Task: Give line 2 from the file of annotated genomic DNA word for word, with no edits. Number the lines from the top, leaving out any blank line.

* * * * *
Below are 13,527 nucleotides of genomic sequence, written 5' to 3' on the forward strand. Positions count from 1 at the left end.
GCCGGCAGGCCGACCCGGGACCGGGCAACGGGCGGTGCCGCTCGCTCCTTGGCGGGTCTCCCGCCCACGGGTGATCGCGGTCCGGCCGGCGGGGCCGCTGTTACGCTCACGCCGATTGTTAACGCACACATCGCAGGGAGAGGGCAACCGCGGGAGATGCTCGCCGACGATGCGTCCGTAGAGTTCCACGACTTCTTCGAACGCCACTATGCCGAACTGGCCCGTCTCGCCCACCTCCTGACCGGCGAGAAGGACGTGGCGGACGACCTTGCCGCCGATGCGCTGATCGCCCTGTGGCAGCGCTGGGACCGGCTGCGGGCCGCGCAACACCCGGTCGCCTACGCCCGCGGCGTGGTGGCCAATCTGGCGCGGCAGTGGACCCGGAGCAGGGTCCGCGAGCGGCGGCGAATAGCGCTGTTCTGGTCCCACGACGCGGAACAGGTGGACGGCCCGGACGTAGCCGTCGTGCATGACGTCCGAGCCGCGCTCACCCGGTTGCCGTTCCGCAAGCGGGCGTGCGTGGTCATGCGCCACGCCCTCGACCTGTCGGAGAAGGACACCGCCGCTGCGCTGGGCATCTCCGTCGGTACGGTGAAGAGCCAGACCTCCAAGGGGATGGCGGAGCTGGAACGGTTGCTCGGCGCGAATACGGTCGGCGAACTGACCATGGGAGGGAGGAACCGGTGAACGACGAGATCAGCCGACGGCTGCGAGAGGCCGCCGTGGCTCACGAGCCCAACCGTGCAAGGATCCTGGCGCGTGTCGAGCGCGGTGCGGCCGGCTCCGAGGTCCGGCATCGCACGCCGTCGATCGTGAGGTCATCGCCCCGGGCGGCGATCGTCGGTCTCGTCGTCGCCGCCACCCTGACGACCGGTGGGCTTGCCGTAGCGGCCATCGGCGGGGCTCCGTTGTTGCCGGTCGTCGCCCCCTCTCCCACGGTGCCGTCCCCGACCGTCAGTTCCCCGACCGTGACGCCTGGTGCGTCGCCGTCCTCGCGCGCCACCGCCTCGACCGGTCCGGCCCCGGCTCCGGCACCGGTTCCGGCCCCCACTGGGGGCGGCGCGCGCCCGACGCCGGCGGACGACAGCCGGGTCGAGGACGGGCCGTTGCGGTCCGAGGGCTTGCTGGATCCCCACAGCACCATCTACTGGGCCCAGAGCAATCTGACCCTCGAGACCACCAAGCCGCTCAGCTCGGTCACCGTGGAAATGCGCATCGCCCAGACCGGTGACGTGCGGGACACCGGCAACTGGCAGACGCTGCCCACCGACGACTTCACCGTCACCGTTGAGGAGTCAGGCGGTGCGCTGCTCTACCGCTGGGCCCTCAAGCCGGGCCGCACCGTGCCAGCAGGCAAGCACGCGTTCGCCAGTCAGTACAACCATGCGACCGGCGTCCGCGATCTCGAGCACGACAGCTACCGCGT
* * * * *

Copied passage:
GCCGGCAGGCCGACCCGGGACCGGGCAACGGGCGGTGCCGCTCGCTCCTTGGCGGGTCTCCCGCCCACGGGTGATCGCGGTCCGGCCGGCGGGGCCGCTGTTACGCTCACGCCGATTGTTAACGCACACATCGCAGGGAGAGGGCAACCGCGGGAGATGCTCGCCGACGATGCGTCCGTAGAGTTCCACGACTTCTTCGAACGCCACTATGCCGAACTGGCCCGTCTCGCCCACCTCCTGACCGGCGAGAAGGACGTGGCGGACGACCTTGCCGCCGATGCGCTGATCGCCCTGTGGCAGCGCTGGGACCGGCTGCGGGCCGCGCAACACCCGGTCGCCTACGCCCGCGGCGTGGTGGCCAATCTGGCGCGGCAGTGGACCCGGAGCAGGGTCCGCGAGCGGCGGCGAATAGCGCTGTTCTGGTCCCACGACGCGGAACAGGTGGACGGCCCGGACGTAGCCGTCGTGCATGACGTCCGAGCCGCGCTCACCCGGTTGCCGTTCCGCAAGCGGGCGTGCGTGGTCATGCGCCACGCCCTCGACCTGTCGGAGAAGGACACCGCCGCTGCGCTGGGCATCTCCGTCGGTACGGTGAAGAGCCAGACCTCCAAGGGGATGGCGGAGCTGGAACGGTTGCTCGGCGCGAATACGGTCGGCGAACTGACCATGGGAGGGAGGAACCGGTGAACGACGAGATCAGCCGACGGCTGCGAGAGGCCGCCGTGGCTCACGAGCCCAACCGTGCAAGGATCCTGGCGCGTGTCGAGCGCGGTGCGGCCGGCTCCGAGGTCCGGCATCGCACGCCGTCGATCGTGAGGTCATCGCCCCGGGCGGCGATCGTCGGTCTCGTCGTCGCCGCCACCCTGACGACCGGTGGGCTTGCCGTAGCGGCCATCGGCGGGGCTCCGTTGTTGCCGGTCGTCGCCCCCTCTCCCACGGTGCCGTCCCCGACCGTCAGTTCCCCGACCGTGACGCCTGGTGCGTCGCCGTCCTCGCGCGCCACCGCCTCGACCGGTCCGGCCCCGGCTCCGGCACCGGTTCCGGCCCCCACTGGGGGCGGCGCGCGCCCGACGCCGGCGGACGACAGCCGGGTCGAGGACGGGCCGTTGCGGTCCGAGGGCTTGCTGGATCCCCACAGCACCATCTACTGGGCCCAGAGCAATCTGACCCTCGAGACCACCAAGCCGCTCAGCTCGGTCACCGTGGAAATGCGCATCGCCCAGACCGGTGACGTGCGGGACACCGGCAACTGGCAGACGCTGCCCACCGACGACTTCACCGTCACCGTTGAGGAGTCAGGCGGTGCGCTGCTCTACCGCTGGGCCCTCAAGCCGGGCCGCACCGTGCCAGCAGGCAAGCACGCGTTCGCCAGTCAGTACAACCATGCGACCGGCGTCCGCGATCTCGAGCACGACAGCTACCGCGT